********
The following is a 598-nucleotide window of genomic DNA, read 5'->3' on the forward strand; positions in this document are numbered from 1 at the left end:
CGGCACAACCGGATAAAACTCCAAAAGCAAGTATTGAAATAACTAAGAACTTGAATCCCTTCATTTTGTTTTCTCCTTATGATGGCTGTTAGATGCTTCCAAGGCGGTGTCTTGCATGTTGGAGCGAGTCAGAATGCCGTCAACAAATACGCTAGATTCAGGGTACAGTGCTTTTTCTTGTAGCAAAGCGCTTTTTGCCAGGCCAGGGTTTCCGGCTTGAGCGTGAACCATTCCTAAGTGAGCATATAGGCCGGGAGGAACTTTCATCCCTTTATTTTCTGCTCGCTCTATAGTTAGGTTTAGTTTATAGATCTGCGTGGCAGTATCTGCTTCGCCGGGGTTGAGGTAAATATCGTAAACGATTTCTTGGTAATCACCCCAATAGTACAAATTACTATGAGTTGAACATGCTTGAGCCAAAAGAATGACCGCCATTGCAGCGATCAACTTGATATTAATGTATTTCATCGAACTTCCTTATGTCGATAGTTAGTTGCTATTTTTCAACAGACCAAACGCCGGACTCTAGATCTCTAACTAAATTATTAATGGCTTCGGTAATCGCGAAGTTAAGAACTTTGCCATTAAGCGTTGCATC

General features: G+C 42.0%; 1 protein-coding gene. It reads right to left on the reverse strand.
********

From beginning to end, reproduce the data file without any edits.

The following is a 598-nucleotide window of genomic DNA, read 5'->3' on the forward strand; positions in this document are numbered from 1 at the left end:
CGGCACAACCGGATAAAACTCCAAAAGCAAGTATTGAAATAACTAAGAACTTGAATCCCTTCATTTTGTTTTCTCCTTATGATGGCTGTTAGATGCTTCCAAGGCGGTGTCTTGCATGTTGGAGCGAGTCAGAATGCCGTCAACAAATACGCTAGATTCAGGGTACAGTGCTTTTTCTTGTAGCAAAGCGCTTTTTGCCAGGCCAGGGTTTCCGGCTTGAGCGTGAACCATTCCTAAGTGAGCATATAGGCCGGGAGGAACTTTCATCCCTTTATTTTCTGCTCGCTCTATAGTTAGGTTTAGTTTATAGATCTGCGTGGCAGTATCTGCTTCGCCGGGGTTGAGGTAAATATCGTAAACGATTTCTTGGTAATCACCCCAATAGTACAAATTACTATGAGTTGAACATGCTTGAGCCAAAAGAATGACCGCCATTGCAGCGATCAACTTGATATTAATGTATTTCATCGAACTTCCTTATGTCGATAGTTAGTTGCTATTTTTCAACAGACCAAACGCCGGACTCTAGATCTCTAACTAAATTATTAATGGCTTCGGTAATCGCGAAGTTAAGAACTTTGCCATTAAGCGTTGCATC

General features: G+C 42.0%; 1 protein-coding gene. It reads right to left on the reverse strand.